1. I will enjoy hearing the outcome. If indeed the HOA is held accountable, what about the original lawyers and original Management company who failed to advise their client to have the property inspected at turnover?
  2. This is a very tricky subject, at first thought, in this case I would say that the developer should be responsible for ensuring that there is a final inspection by a certified company prior to handing over the complex, much like a building inspector does before releasing a certificate of occupancy. This way, there is a company on record who certified the project as meeing all current building and construction codes. Once the project is turned over, then there should be some sort of warranty peiord that is offered by the developer to address any issues. Once the warranty period is over, then the association assumes the responsibility of having annual inspections done of the same parts and pieces as was originally inspected on behalf of the developer. I think that the judge should determine if there was any inspection and certification done prior to turnover. If there was and there was no subsequent inspections done by the association, then the judge should consider the association at fault for failing to inspect common area grounds.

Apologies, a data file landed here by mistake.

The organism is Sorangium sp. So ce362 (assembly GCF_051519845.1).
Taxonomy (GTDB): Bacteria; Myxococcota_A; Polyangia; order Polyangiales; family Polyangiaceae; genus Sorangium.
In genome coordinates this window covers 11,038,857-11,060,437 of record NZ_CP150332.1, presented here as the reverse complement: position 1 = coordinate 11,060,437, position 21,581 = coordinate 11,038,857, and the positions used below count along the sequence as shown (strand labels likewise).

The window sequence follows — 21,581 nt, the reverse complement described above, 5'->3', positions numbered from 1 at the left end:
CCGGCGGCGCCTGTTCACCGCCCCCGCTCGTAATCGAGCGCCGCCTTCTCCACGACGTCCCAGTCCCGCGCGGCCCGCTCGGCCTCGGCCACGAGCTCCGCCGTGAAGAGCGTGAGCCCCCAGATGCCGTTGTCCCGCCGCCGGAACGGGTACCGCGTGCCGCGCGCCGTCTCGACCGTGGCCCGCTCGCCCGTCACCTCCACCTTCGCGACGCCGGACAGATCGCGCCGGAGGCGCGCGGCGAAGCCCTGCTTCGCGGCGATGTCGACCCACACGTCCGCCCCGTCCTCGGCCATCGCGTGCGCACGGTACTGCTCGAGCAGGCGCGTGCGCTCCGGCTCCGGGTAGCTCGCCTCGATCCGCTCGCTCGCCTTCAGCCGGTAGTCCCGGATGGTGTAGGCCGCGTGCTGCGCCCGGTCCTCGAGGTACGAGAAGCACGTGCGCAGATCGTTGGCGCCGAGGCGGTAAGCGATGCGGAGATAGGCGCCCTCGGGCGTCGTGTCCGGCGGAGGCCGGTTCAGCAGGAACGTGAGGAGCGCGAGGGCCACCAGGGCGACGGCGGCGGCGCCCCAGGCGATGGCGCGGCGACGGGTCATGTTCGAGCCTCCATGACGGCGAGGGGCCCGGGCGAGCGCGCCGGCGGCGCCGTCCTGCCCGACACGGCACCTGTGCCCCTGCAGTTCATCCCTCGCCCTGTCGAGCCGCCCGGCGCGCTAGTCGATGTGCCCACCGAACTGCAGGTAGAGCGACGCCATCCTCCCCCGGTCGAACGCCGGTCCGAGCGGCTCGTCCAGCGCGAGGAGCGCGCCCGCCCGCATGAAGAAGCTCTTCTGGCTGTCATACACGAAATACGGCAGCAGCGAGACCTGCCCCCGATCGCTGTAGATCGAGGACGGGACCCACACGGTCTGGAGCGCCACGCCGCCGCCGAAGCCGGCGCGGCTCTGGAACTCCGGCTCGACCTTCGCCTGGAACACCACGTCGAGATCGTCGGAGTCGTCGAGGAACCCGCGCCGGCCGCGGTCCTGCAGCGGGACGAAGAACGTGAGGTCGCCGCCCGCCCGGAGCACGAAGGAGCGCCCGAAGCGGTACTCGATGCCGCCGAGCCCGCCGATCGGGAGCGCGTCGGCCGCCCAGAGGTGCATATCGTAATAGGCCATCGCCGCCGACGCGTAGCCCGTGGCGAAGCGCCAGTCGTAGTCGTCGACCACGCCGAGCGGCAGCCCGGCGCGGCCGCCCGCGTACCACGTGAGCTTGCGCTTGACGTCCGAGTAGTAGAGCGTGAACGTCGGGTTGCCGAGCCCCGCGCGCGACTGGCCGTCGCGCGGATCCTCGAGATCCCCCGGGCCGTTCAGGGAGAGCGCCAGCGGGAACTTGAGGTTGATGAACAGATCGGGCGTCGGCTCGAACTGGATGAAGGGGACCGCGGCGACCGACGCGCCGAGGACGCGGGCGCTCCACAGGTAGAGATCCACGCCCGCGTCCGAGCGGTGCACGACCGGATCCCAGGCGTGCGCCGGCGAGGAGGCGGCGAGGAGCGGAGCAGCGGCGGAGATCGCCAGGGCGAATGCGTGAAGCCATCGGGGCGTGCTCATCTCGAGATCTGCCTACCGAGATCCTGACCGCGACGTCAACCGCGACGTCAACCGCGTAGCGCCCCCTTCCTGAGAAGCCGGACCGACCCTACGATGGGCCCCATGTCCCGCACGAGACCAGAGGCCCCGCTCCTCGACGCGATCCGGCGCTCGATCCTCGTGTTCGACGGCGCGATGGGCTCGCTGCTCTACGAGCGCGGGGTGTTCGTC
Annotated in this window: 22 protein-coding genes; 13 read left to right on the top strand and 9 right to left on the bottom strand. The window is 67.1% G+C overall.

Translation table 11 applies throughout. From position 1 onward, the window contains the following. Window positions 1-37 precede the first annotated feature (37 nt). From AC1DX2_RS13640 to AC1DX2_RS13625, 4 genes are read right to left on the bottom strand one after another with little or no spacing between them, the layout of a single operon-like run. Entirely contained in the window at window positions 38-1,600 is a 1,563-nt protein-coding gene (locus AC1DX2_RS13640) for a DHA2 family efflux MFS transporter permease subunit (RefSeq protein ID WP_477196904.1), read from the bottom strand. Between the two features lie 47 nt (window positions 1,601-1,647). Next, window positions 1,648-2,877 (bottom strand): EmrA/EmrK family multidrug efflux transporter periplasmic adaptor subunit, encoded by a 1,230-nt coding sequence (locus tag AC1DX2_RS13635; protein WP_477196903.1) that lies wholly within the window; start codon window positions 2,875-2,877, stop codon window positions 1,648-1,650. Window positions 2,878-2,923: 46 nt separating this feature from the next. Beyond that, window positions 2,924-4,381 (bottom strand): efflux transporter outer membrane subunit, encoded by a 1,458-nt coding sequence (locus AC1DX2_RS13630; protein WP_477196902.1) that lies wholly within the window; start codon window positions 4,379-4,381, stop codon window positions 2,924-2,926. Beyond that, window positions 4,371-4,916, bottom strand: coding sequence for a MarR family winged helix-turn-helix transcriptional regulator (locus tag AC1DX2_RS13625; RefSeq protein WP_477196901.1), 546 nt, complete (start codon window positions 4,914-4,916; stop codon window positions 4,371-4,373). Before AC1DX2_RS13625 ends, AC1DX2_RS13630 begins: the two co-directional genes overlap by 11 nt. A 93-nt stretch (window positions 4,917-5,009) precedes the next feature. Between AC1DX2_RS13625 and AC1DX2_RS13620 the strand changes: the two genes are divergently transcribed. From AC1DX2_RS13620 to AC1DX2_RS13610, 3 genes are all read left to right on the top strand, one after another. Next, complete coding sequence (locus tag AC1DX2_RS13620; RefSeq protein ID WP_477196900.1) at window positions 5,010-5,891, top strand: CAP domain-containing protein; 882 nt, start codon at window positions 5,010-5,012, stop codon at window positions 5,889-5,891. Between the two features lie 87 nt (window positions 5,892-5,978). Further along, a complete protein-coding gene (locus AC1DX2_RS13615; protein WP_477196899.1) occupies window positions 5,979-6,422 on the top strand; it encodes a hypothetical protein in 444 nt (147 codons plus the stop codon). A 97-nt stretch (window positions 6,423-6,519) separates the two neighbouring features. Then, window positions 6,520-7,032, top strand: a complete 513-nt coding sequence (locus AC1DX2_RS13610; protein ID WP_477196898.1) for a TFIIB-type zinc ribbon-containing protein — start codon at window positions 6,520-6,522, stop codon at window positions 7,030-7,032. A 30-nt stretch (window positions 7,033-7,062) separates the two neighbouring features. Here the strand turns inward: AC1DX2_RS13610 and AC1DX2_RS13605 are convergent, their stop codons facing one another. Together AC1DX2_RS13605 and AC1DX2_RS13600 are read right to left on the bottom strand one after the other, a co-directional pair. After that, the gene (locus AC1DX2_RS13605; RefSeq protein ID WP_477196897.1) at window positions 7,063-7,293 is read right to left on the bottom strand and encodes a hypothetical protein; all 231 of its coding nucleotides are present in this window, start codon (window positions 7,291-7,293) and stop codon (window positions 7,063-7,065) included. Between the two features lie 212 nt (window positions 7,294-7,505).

3. Based on experience with our COA, if there had been an inspection of all construction by an independent inspector it would have saved future litigation against the developer, contractor and architect. And as noted in this piece possible litigation again the association. Perhaps the State of Colorado should require this of all new construction and should require it of those already built for potential problems that need to be fixed (don’t meet code). In this way all (current and potentially new homeowners) would know what fixes from poor construction are needed (and the cost) they would not be suprised of any non-routine maintenance and fixes that might need to be made. Adjustment in dues would need to be addressed.